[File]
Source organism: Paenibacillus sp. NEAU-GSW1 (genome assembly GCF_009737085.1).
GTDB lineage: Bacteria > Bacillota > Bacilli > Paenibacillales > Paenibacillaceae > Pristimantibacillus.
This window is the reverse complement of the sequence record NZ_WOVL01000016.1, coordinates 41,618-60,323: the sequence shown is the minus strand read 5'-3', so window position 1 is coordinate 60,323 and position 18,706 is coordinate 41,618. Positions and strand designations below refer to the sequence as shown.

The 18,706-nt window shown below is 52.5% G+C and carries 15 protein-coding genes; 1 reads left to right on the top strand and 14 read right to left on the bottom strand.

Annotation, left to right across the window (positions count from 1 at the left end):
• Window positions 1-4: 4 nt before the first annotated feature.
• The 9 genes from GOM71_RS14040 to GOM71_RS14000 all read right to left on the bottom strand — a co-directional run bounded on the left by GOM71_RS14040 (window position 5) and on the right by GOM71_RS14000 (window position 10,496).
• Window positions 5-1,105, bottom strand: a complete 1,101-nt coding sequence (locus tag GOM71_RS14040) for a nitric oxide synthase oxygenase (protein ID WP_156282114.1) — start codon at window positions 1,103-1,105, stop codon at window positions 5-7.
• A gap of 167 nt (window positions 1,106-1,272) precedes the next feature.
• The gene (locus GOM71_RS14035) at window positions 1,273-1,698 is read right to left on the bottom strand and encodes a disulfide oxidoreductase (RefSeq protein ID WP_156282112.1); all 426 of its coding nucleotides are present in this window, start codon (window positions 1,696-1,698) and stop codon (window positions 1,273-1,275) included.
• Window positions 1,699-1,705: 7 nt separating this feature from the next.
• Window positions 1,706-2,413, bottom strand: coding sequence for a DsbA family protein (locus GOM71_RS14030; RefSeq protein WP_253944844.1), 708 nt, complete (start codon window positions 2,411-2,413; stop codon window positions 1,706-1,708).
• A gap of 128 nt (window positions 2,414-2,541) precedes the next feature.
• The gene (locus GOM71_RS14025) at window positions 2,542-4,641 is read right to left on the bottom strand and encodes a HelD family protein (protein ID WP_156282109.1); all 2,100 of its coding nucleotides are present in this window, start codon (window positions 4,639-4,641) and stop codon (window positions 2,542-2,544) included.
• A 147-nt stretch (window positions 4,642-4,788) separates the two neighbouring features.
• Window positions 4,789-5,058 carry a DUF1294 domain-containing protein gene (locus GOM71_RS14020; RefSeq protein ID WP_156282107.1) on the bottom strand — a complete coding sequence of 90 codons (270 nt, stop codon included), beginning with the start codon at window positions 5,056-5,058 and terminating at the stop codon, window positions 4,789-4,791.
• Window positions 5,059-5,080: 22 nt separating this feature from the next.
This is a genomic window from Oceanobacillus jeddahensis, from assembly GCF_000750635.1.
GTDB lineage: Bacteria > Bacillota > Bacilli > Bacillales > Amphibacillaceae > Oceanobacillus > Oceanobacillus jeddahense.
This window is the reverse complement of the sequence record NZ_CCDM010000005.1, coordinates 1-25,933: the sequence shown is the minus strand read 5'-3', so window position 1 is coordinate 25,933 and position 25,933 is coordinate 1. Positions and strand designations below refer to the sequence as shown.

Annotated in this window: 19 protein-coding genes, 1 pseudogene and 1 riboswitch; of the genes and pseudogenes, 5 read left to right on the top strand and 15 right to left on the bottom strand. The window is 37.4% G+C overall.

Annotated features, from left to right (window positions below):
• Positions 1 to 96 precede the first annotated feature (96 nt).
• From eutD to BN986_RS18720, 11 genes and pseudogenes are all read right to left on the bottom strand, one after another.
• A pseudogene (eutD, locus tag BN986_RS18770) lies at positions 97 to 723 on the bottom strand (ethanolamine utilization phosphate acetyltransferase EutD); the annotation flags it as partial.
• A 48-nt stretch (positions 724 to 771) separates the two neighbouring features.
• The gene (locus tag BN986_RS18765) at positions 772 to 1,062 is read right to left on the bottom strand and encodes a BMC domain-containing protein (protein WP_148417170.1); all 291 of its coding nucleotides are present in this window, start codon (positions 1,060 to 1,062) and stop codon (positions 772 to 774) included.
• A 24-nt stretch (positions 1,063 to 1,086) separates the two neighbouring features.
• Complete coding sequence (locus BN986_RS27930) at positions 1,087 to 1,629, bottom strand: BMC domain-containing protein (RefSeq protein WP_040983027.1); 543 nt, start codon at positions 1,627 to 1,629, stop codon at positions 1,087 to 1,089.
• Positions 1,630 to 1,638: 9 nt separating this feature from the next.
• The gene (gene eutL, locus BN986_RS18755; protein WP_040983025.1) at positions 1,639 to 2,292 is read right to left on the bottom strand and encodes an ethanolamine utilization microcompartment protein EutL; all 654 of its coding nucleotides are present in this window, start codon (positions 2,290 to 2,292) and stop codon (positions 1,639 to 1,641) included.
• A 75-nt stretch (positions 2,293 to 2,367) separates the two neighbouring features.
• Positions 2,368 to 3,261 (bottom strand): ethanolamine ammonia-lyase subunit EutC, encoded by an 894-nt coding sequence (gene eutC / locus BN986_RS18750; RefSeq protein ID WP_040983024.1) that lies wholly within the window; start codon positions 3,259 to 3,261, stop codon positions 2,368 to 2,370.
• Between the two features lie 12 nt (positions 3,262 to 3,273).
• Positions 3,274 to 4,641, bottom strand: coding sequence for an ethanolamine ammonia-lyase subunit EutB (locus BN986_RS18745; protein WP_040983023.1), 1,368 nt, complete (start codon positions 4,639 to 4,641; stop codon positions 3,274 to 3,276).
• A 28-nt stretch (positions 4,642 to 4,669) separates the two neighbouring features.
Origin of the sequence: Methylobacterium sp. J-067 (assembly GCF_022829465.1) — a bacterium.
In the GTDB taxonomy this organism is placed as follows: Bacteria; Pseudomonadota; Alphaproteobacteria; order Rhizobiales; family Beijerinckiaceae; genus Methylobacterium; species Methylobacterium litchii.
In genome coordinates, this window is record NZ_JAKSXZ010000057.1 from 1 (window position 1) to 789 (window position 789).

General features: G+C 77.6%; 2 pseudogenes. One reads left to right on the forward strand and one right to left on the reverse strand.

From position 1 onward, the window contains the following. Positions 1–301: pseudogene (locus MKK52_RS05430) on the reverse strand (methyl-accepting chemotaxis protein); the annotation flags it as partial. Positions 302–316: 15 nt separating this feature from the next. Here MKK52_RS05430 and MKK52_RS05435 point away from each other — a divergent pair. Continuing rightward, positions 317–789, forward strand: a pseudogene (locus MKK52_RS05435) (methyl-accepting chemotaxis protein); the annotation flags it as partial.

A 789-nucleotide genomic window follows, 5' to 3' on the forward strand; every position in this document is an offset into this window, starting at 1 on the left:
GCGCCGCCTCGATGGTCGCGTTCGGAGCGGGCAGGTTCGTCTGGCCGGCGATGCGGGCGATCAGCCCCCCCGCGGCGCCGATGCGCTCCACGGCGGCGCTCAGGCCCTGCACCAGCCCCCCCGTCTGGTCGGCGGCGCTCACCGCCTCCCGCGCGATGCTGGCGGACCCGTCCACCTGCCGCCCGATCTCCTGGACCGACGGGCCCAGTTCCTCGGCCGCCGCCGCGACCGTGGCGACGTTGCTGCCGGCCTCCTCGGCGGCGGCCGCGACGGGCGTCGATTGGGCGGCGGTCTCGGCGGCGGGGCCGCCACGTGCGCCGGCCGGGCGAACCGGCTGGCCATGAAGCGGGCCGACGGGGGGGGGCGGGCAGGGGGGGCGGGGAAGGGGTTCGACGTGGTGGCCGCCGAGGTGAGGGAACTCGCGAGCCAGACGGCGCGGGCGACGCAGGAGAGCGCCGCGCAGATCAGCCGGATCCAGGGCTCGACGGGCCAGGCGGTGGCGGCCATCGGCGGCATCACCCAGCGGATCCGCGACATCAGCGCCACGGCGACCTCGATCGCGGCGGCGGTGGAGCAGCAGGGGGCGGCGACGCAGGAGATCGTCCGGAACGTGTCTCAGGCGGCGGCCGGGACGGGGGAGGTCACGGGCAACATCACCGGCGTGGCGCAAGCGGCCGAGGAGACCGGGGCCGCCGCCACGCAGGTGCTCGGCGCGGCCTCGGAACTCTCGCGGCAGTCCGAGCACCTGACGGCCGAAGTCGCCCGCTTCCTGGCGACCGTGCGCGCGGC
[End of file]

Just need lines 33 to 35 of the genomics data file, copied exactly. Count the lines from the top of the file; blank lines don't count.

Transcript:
• Positions 2,368 to 3,261 (bottom strand): ethanolamine ammonia-lyase subunit EutC, encoded by an 894-nt coding sequence (gene eutC / locus BN986_RS18750; RefSeq protein ID WP_040983024.1) that lies wholly within the window; start codon positions 3,259 to 3,261, stop codon positions 2,368 to 2,370.
• Between the two features lie 12 nt (positions 3,262 to 3,273).
• Positions 3,274 to 4,641, bottom strand: coding sequence for an ethanolamine ammonia-lyase subunit EutB (locus BN986_RS18745; protein WP_040983023.1), 1,368 nt, complete (start codon positions 4,639 to 4,641; stop codon positions 3,274 to 3,276).